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Melissa De Villiers
Melissa De Villiers

Melissa de Villiers grew up in Grahamstown in South Africa's Eastern Cape. She now lives between London and Singapore, where she works as an editor. Her debut collection of short stories is forthcoming in January 2014.

From Trick to Mask: Evolution of a Short Story


‘Mask’ was first written to fulfil an assignment for an MA Creative Writing course on genre. My idea was to produce a conventional crime caper – the story of a naïve girl sucked into a world she doesn’t understand. The story went through a workshopping process and I received some useful feedback. Further constructive changes were suggested by a student editorial team after the piece was selected for publication in Birkbeck’s creative writing anthology, Mechanics’ Institute Review, Issue 5.

                By the time the story appeared in print, under the title ‘The Confidence Trick’, it had gone through quite a number of drafts and, like many things we’re close to, I couldn’t see it anymore. So I set it aside –for almost long enough to forget the making of it.

                Then, late last year, I dusted it off and took another look. By now, I was in the middle of writing a collection of stories set in contemporary South Africa. I wanted to see if ‘The Confidence Trick’ would fit in with the new stuff, most of which coalesces around the business of remembering, and making sense of South Africa’s turbulent recent past; or was it irredeemably ‘genre lite’?

                Re-reading the story as though it had been written by someone else was, well, wince-making. All sorts of problems jumped out at me: the first section took ages to get to the point; the pace throughout was a bit plodding and pedestrian; the character of Pieter was implausible; the main character’s ‘voice’ was too diffident; and so on.

                But there was still something about Charnay and her plight that I really liked. Post-apartheid South Africa is beset by identity confusion and a spirit of greedy materialism, and as I went over the story, I decided there were parts that could be given more attention and importance, emphasizing the drama of the ‘mask’ the central character is wearing, pursuing the theme of people trying out new personas and roles.

                So I thought it might be worth setting up camp in Charnay’s head again, until I could figure some of this stuff out. I began to rework the story to give the ‘mask’ aspect more room; sort of nudge it into sight. (NOT impose it – that would be dreadful. It needed to rise out of the material naturally.) Hence the arrival of such details as the glittering mirror of massage oil, and the title itself.)

                The biggest decision was to change the tense to the second person singular. I know it’s a bit of a risk – rare is the story successfully written from this point of view. But recently I have stumbled across a run of good ‘uns, including Petina Gappah’s ‘In the Heart of the Golden Triangle’ (from the collection An Elegy for Easterly); Chimamanda Ngozi Adichie’s title story from The Thing Around Your Neck, and Parselelo Kantai’s ‘You Wreck Her’, which was shortlisted for 2010’s Caine Prize for African Writing. So I was inspired to give it a try.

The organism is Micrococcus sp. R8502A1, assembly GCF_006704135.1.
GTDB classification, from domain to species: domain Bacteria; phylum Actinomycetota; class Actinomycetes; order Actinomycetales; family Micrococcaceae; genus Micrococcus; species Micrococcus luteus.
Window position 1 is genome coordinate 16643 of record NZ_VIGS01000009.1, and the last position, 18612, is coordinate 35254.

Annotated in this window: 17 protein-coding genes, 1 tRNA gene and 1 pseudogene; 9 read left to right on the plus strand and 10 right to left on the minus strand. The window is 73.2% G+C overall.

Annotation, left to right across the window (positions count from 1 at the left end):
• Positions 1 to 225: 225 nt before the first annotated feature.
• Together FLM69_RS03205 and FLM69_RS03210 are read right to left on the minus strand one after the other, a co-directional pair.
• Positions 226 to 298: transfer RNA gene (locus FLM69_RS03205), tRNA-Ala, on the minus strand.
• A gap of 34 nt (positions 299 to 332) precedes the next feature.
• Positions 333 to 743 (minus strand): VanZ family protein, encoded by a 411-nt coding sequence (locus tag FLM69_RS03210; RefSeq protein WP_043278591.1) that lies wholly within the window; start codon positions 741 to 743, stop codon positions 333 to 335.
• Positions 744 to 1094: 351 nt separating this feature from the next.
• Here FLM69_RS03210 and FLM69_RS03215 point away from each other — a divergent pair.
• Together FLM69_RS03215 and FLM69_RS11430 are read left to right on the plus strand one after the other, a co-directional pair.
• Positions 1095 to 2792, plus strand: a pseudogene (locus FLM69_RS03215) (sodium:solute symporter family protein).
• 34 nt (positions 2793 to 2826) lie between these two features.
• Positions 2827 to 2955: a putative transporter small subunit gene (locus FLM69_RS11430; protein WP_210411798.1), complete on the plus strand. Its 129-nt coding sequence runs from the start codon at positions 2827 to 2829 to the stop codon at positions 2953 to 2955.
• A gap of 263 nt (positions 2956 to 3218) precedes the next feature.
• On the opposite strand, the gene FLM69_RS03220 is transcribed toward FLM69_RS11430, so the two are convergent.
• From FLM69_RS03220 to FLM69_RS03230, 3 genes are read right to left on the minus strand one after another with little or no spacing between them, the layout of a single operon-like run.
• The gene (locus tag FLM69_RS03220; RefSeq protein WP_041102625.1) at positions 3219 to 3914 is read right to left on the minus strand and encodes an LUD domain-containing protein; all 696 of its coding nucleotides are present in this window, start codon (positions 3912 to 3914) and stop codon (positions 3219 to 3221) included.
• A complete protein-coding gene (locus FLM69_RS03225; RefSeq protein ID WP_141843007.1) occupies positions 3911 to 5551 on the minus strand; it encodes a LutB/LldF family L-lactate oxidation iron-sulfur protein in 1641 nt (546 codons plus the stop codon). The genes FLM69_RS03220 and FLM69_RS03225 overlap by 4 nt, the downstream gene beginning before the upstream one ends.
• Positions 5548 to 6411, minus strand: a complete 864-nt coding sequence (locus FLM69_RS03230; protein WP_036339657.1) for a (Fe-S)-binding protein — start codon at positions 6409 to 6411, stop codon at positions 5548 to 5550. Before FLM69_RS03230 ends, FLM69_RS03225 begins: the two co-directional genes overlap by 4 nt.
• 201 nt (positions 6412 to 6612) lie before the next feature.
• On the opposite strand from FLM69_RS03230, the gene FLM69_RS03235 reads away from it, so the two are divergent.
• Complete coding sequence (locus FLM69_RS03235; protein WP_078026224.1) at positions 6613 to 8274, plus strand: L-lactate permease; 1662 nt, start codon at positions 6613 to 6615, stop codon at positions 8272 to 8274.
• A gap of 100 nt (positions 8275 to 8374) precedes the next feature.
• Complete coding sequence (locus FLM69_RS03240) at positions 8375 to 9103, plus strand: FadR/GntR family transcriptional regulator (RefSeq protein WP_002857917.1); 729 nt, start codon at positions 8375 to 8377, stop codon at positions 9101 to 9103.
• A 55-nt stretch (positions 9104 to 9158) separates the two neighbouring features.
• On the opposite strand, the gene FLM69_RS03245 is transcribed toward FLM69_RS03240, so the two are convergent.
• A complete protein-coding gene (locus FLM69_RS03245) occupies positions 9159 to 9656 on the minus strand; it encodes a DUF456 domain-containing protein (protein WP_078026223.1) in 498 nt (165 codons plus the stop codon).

It turned out to be useful for several reasons. First, it shifts the delicate balance of authority from the author / narrator to the principal character, who now tells the story directly. Second, it adds immediacy to events as they unfold. It infuses a kind of edginess and urgency – the sense of a narrator running on adrenalin, and on borrowed time. It both foregrounds character and indicates tensions at the same time.

                A drawback to the second person singular is that it can be confusing to the reader, suggesting that the narrator is one half of a divided consciousness talking to the other. But in this case, where the relationship between the narrator and the subject is all about a masking of feelings, I think it makes sense.

                Another major alteration was transforming the character of Pieter into Sandro, the Brazilian on a bender. Pieter the Afrikaner redneck was just too implausible, I decided – could he really be a doctor? I also wanted there to be a sense that this character recognises something about Charnay; that he in the recent past might have made some sort of deal with the devil himself.

                The poet Paul Verlaine once said that a poem is never finished, only abandoned. Certainly, going through this whole process with ‘Mask’ has made me less afraid of redrafting and experimenting until I find a method that works better. I write very slowly anyway, going over a draft more and more times; and even then I keep pushing it, trying to make sure it’s completely coherent and self-contained. It seems to fit the production of short stories, which by their nature resemble a fragment or shard, speaking to wider human experience by focusing on a single patch of time. The challenge is to prevent the work from ending up fragmented – a kind of atmospheric vignette instead of a rounded whole.

                Finally, though, and with great relief, I got to the point where I could ‘abandon’ ‘Mask’ with a bit more satisfaction. Was I successful? It’s up to you to decide.

 

 

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